Body SystemsEdit

In terms of the structure of A. nuda, they have no anus or intestines, and the mouth is found on the underside of the body. In addition, they have a simple digestive system consisting of an esophagus, along with a sac-like stomach.[4] The waste product of basket stars comes in the form of ammonia, and is removed from the body through diffusion.[7] The class Ophiuroidea usually reproduces sexually, although asexual reproduction by fission can occur as well.[4] Typically, there are separate male and female basket stars, which release sperm and eggs into the water. The sperm and eggs then join, and the larvae develop in the water. This process is known as broadcast spawning.[4]

Studies and ResearchEdit

Not much research has been done regarding Astroboa nuda and basket stars in general. However, during one study, A. nuda were found to be very light sensitive. For this study, a high power electric torch was used to observe the basket stars, but once the torch was pointed directly towards the individuals, the arms began to coil inwards, with the thinner arms folding first and the entire organism eventually hiding, due to the resemblance between the light from the torch and daylight.[5] When the discovery of basket stars and brittle stars began in the 18th century, the rate of research on these organisms reached its peak, however this rate leveled out and eventually lowered as time went on, with very little research being conducted currently.[4] Furthermore, when looking at the fossil record, not much evidence has been found regarding the origin of basket stars, but some evidence shows they first began as brittle stars and diverged from there.[4]


  1. ^ The World Ophiuroidea Database - Astroboa nuda (Lyman, 1874)
  2. ^ Naked Basket Star (Astroboa nuda) - Information on Naked Basket Star - Encyclopedia of Life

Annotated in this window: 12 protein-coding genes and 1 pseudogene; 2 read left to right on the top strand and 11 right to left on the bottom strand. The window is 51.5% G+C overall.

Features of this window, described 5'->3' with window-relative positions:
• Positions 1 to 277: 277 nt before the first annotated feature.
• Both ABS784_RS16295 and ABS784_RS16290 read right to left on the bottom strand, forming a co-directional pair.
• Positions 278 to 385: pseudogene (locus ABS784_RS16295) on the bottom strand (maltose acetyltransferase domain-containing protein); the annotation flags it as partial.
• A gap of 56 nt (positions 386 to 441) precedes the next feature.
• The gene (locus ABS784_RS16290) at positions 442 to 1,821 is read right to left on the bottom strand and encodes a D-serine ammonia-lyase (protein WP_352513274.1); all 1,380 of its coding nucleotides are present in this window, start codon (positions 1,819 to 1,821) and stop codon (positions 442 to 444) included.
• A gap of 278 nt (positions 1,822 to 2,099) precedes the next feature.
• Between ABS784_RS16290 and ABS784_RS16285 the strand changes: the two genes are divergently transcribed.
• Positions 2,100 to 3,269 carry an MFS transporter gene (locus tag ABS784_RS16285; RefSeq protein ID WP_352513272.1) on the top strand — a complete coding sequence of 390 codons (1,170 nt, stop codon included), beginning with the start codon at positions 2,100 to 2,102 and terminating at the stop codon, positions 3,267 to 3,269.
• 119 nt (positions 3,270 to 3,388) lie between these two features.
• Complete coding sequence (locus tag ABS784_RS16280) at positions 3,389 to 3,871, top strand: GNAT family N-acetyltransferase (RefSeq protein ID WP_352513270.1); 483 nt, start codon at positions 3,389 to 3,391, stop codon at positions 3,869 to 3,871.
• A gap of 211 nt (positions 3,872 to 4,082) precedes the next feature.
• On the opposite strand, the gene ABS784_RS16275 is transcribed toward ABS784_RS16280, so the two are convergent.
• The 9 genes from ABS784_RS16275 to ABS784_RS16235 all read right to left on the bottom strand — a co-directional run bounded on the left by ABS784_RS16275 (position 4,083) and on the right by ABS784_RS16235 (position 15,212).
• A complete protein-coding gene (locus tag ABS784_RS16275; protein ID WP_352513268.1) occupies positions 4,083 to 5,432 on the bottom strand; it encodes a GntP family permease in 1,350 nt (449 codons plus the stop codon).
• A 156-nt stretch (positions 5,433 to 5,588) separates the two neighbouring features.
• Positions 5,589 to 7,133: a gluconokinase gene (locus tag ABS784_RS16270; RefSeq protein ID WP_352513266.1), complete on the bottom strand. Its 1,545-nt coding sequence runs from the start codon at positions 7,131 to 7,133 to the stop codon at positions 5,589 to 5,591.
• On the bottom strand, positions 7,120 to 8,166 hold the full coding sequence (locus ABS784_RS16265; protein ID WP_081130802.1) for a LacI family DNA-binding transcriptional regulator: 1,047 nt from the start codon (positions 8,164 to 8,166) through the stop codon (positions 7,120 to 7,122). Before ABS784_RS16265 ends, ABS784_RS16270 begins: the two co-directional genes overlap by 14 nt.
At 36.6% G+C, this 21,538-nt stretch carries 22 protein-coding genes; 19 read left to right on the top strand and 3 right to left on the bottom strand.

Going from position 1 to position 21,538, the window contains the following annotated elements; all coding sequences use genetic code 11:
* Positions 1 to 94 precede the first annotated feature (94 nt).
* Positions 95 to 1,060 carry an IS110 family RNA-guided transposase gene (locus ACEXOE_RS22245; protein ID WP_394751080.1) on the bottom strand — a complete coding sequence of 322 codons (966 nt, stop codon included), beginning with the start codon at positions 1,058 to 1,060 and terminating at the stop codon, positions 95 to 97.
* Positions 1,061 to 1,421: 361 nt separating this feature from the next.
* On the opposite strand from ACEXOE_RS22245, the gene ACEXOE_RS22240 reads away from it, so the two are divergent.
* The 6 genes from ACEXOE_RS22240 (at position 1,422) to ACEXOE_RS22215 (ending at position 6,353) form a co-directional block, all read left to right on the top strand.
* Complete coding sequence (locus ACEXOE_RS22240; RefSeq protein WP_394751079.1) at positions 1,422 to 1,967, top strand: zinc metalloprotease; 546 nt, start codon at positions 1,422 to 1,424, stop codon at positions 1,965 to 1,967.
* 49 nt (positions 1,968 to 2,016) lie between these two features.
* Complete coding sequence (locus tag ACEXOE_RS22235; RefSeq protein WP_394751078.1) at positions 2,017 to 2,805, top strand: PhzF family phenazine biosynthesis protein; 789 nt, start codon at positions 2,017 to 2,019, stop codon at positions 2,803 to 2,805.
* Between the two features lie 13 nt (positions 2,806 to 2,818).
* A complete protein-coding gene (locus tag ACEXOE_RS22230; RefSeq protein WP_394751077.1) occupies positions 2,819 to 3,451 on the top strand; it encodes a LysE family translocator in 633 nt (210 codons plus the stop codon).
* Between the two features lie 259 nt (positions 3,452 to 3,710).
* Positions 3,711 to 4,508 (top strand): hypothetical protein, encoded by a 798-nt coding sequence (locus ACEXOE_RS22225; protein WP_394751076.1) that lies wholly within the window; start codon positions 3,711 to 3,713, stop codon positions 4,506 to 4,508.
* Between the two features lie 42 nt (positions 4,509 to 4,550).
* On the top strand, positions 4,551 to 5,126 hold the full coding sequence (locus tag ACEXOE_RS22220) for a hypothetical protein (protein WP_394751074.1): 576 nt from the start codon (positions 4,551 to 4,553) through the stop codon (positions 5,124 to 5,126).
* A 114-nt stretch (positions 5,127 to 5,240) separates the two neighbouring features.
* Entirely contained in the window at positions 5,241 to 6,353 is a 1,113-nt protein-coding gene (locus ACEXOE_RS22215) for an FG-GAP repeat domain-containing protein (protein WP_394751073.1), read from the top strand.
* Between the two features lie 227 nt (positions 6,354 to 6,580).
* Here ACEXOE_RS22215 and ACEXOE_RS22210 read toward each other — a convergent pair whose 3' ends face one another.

3. ^ Lieske, Ewald; Myers, Robert (2004). Coral reef guide. Red Sea. p. 342. ISBN 9780007741731.
  4. ^ a b c d e f g h Stöhr S, O'Hara TD, Thuy B (2012) Global Diversity of Brittle Stars (Echinodermata: Ophiuroidea). PLOS ONE 7(3): e31940.
  5. ^ a b c d e f g Tsurnamal, M. & Marder, J.. (2013). Observations on the basket star Astroboa nuda (LYMAN) on coral reefs at Elat (Gulf of Aqaba). Israel Journal of Zoology. 15. 9-17. 10.1080/00212210.1966.10688225.
  6. ^ a b Humes, Arthur. (2005). Two new species of Copepoda associated with the basket star Astroboa nuda (Ophiuroidea) in the Moluccas. Zoologica Scripta. 15. 323 - 332. 10.1111/j.1463-6409.1986.tb00233.x.
  7. ^ a b c Matsumoto, H. (1915). A New Classification of the Ophiuroidea: With Descriptions of New Genera and Species. Proceedings of the Academy of Natural Sciences of Philadelphia, 67(1), 57-58. Retrieved February 27, 2020, from
  8. ^ a b c Sink, Kerry & Boshoff, Willem & Samaai, Toufiek & Timm, P.G. & Kerwath, Sven. (2006). Observations of the habitats and biodiversity of the submarine canyons at Sodwana Bay. South African Journal of Science. 102.